Editor: Your editorial concerning the power struggle between the Baltimore County sheriff and the police chief stated that ''some malcontents and the Baltimore County Retired Fire Fighters and Police Association are egging'' the sheriff on.
That organization does not reflect the views of the retired firefighters in Baltimore County. The retirees are represented by the Baltimore County Retired Fire Officers and Fire Fighters Association, with a membership of almost 200 retirees.
While active in the political process, we are only concerned with legislation that deals directly with the benefits and concerns of retired firefighters. We are not involved in day-to-day activities of either the Fire Department or the Police Department.
We feel we had our day in the sun. We also think the leaders of both departments are doing an outstanding job in difficult times.
Samuel D. Hobbs Jr.
The writer is secretary of the Baltimore County Retired Fire Officers and Fire Fighters Association.
Editor: In response to the letter regarding the (negative) effects of gay and lesbian adoptions and parenting I would like to ask the writer where to find the evidence indicating that gay parenting is unhealthy.
In my experience as a child therapist for the past 10 years I have found it is this type of stereotyping that encourages ''dysfunctional'' (does not work) behavior and attitudes in our children.
Yes, there are certain sub-groups such as the ''poor'' for which there is significant evidence indicating that there is a higher rate of abuse and/or dysfunctional behavior toward children. But no clear evidence, that I am aware of, that race, sex, color or sexual preference determines the level of function or dysfunction in a family.
Yes, there are issues that will surface while raising children in gay families that are unique to this particular group. But this is true of any particular grouping. I remember attending a meeting on ''Black Effective Parenting Training'' (written by a white man) which professed that blacks hit their children more than whites as a result of slavery. Yet there was no evidence to support this racist statement.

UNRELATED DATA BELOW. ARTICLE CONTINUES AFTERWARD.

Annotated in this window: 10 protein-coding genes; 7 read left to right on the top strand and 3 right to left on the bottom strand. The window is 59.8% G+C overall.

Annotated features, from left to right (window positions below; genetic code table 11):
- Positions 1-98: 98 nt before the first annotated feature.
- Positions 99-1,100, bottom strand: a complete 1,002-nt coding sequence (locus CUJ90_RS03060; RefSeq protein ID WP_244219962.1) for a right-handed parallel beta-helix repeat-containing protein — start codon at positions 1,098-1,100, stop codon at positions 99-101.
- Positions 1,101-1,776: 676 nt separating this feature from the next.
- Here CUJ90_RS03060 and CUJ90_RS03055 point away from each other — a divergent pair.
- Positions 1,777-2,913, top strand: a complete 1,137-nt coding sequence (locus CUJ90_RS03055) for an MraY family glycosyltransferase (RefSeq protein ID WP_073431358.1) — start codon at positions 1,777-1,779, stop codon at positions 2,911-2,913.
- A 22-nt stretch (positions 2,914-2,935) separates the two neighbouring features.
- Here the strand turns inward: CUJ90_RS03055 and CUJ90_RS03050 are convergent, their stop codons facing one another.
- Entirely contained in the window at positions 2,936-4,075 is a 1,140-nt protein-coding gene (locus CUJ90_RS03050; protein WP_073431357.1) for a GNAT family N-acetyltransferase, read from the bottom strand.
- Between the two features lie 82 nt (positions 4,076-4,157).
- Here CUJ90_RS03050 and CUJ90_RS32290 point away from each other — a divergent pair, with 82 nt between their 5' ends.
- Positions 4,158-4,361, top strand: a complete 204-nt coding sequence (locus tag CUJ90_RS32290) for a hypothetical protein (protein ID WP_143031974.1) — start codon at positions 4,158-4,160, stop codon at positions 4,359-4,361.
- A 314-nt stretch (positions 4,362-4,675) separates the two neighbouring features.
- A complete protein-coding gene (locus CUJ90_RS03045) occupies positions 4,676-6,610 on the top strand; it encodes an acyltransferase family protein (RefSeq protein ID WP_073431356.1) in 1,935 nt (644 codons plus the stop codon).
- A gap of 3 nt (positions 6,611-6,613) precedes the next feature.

In my experience, personally and professionally, it is not one's color or sex that determines effective parenting but one's attitude, openness and willingness to learn. Raising children in an open, honest, loving, consistent environment that allows for assertive expression of thoughts and feelings is paramount to successful child rearing. Regardless of sexual preference, number of parents in the home, race or color.
It is the freedom and flexibility a home creates for addressing issues -- whatever they are -- that is vital. I believe that it is the above mentioned ambience in a family, regardless of composition, that will lead to positive resolutions and as a result continually improve family relations.
It is when we practice our old dogmatic, biased, ineffective attitudes that we create and instill dysfunction in our children and hence in our society. Let's learn to do it differently.
Editor: I enjoyed reading David Conn's recent article, ''Polishing Downtown's Image,'' about efforts to enhance public safety downtown.
While our city has become well known nationally for its sparkle and charm, we Baltimoreans often take our downtown for granted.
In reading the article, I couldn't help but notice the omission of an organization that plays a key role in Baltimore's downtown -- the Downtown Partnership of Baltimore. Although they were never mentioned, this group was behind the proposed recommendations outlined in Mr. Conn's article. That organization will also be responsible for coordinating the TTC implementation of the recommendations.
I hope downtown's image continues to be polished, as Mr. Conn suggested. And, as a member of their board, I think Downtown Partnership, which works as a liaison between business and city agencies, is the organization to do the job.
Carl W. Struever.
Editor: When it was announced that 83 state troopers were going to be cut from the budget, the public outcry was heard.
The legislature backed down; the troopers were saved.
Higher education has taken a staggering blow from cuts, but the public outcry goes unheeded. The University of Maryland College Park has seen $40 million slashed from its budget.
Loss of outstanding faculty, loss of classes, loss of entire curriculums, double-digit tuition increases. What will happen when the children of the state troopers are ready to go to college?
If the state continues to treat higher education as it is currently doing, the lack of funding will create second-rate schools. A student's dream of quality higher education will become a nightmare.
It is through education that we make progress.
The state's future depends on keeping its best and brightest young people in Maryland, developing a sophisticated work force for the next century.